25 Years Buying Organic – One Person’s Experience and Observations
by Deborah Tosline
In 1990, I began buying organic food for my household 100 percent of the time. I had transitioned to a healthy, whole foods lifestyle in my 20s, but had not yet committed to buying organic. In those days, if you ate whole foods you stood out; other whole food eaters would find you. When I worked in Oahu, Hawaii, Japanese markets sold huge varieties of vegetables. One day after shopping, I returned to the office with a large bag of greens. My coworker Coerte stopped by my office and saw my purchase. He asked if my veggies were organic, and I said no. Coerte asked why I wouldn’t buy organic for my young daughter and myself, and I had no answer. He and his wife had moved to Hawaii so that his wife could detox after becoming sick from pesticide exposure.
Coerte’s food shaming had an impact. I had already chosen to live my life in a manner that minimized my impact on the environment. I was one step away from buying organic for health and to vote with my dollar for environmentally sustainable practices. That day, I made the decision to buy all organic food for my home. I continued to remain flexible about eating at restaurants and in other peoples’ homes. However, I traveled with my whole organic food whenever possible.
After deciding to buy organic, I developed a black-and-white attitude. I couldn’t bear to assess every item that I bought, every time I shopped, organic or non-organic? I chose to buy 100 percent organic and stopped looking at food prices. I hoped that with time, new farming practices would be developed that would be safer for the planet, animals, and others.
I had begun shopping at health food stores as a teenager, and this continued until I shopped exclusively at independent health stores starting in my late 20s.
Before the United States Department of Agriculture (USDA) began certifying organic foods, certifications were completed by some states and by private entities. In 2000, the National Organic Program final rule was published in the Federal Register, and the USDA began certifying.
The Environmental Working Group, using information made available by the federal government, published the “dirty dozen,” which consisted of fruits and vegetables that contained the highest concentrations of synthetic chemicals. Because grapes and strawberries were on that list and organic options were not available early on, I did not eat them for about a decade.
Twenty-five years ago, organic food options were expensive, so I chose to buy fewer material goods so that I could afford what was and continues to be the most expensive food available. The high cost of buying organic has never declined, despite its growing popularity. However, the variety of organic fruits, vegetables and dry goods has increased dramatically.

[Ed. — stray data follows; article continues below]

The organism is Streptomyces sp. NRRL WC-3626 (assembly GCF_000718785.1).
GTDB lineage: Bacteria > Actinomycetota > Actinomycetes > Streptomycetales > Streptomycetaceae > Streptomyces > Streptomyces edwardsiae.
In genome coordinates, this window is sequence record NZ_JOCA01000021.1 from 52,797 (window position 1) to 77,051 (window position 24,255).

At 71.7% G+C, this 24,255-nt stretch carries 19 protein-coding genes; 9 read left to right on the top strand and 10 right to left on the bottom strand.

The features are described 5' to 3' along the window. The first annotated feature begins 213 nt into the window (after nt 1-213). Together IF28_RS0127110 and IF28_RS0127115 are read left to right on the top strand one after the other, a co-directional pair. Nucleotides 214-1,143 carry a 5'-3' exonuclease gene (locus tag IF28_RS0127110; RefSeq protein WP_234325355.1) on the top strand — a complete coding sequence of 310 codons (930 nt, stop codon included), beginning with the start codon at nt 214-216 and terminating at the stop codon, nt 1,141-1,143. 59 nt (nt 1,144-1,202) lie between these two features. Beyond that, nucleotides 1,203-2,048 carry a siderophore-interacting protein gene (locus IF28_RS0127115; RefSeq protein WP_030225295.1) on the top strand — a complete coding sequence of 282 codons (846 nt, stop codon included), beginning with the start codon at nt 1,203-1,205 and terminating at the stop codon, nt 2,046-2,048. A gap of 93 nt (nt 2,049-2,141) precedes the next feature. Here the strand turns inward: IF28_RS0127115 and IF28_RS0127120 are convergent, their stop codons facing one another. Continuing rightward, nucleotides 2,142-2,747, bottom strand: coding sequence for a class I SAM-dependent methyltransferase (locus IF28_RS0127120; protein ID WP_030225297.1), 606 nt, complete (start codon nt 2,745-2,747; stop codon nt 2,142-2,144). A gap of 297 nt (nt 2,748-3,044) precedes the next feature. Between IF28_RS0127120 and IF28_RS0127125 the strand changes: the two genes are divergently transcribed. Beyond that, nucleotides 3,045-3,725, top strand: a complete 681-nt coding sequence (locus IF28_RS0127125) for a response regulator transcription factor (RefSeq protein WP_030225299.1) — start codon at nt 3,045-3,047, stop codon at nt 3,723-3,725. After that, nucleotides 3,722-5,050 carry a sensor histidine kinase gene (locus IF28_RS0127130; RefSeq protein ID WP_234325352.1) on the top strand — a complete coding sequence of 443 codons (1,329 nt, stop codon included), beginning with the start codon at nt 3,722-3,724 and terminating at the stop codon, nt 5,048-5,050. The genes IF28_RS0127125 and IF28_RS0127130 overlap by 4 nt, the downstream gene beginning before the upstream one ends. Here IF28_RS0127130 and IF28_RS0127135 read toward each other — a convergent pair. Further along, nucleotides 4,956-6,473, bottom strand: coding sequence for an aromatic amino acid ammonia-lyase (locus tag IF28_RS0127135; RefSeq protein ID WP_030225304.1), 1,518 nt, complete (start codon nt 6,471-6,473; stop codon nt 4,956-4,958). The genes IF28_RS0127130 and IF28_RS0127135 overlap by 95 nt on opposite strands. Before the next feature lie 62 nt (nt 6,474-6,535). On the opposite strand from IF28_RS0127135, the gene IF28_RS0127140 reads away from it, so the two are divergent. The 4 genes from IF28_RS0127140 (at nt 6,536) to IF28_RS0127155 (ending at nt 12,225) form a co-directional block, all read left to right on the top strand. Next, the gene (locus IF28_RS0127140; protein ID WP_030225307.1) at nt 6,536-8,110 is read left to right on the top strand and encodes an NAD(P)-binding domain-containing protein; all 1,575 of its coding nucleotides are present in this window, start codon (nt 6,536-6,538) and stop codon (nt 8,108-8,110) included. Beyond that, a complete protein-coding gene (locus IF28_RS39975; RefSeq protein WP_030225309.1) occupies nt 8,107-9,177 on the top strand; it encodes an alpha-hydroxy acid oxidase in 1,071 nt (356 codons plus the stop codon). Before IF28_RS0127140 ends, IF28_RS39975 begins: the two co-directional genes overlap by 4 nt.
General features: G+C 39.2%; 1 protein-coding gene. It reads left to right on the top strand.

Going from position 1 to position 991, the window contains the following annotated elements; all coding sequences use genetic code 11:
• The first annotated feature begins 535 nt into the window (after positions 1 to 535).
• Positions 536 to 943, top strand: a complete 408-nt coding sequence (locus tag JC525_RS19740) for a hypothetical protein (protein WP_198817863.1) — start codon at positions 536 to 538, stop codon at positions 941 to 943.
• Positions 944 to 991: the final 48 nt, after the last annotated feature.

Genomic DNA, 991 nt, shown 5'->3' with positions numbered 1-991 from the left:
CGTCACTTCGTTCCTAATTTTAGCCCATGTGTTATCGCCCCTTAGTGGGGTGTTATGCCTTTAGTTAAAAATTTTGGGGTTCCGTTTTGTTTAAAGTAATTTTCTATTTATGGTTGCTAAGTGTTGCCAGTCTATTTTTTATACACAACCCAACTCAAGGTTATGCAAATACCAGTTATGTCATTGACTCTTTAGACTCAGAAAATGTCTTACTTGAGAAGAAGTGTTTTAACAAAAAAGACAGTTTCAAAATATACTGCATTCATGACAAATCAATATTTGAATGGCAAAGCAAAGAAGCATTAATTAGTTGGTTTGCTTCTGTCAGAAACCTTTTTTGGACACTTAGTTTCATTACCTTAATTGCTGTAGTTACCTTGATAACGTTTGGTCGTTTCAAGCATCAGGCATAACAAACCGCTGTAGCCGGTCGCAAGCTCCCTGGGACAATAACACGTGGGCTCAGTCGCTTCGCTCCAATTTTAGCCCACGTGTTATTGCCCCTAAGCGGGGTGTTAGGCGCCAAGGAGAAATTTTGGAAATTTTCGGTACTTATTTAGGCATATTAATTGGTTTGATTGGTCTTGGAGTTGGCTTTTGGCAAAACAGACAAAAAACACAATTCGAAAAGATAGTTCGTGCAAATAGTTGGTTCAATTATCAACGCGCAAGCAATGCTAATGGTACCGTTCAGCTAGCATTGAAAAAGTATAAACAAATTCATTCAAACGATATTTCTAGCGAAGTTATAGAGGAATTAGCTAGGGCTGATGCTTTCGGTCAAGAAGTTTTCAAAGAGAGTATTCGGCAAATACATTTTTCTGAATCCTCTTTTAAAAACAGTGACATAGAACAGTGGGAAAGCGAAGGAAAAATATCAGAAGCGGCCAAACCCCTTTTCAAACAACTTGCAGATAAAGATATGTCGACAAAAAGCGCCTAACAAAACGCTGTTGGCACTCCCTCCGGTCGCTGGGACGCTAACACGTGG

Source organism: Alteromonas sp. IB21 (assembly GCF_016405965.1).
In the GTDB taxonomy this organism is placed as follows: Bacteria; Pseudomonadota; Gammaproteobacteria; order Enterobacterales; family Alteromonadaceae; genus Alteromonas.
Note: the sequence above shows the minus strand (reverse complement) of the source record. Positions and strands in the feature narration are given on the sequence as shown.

As an adult, I have not eaten the Standard American Diet (SAD), and people have shared their opinions about my food choices, including my purchase of only organic food. They said that I was wasting my money, that the food probably had chemicals on it, and that they saw no need to buy organic. I was a weird outsider. I never cared what others ate – live and let live. Through the early years, I withstood ridicule and discrimination.
After 35 years eating whole foods and 25 years eating organic, I still don’t fit into SAD social eating. Even with recent improvements, SAD is so, so, very bad that one must go to extremes to truly eat healthy. I see that folks are eating healthier, but in my opinion SAD is still very bad. Niche groups who eat 100 percent whole and organic food continue to be rare.
Buying organic for 25 years has been a huge commitment. My gut instinct told me that buying and eating organic was the right thing to do. I held strongly to my lifestyle beliefs, even when my decisions were swayed in other aspects of my life. It was and is vital that I remain strong and able to care for myself and for my daughter. I developed a strong conviction and did, and continue to do, everything in my power to stay healthy and strong.
When I began healthy and organic eating, I didn’t know if I had made the right choice. My gut instinct told me it was right, but society told me it was unnecessary and strange. After all these years, I know that I made excellent decisions for myself; contemporary news and trends confirm my instincts.
At 56, I have no regrets. I am grateful for my perseverance and discipline. Today, I believe in myself more than ever.
Deborah Tosline’s education and work experience is in science, where hypotheses are tested through observation and experiments. She has two bachelor of science degrees: one in geology and one in ecology. Her approach to skin care is based on that scientific background and a love of research. Deborah has studied and practiced DIY skin care for three decades, including a consistent facial exercise practice from 2002, and five years of teaching facial exercise. She has integrated skin rejuvenation into a lifelong healthy lifestyle. Her book, Skin Remodeling DIY, is available in print from Amazon. Buy the eBook on Kindle, Nook, and iBook.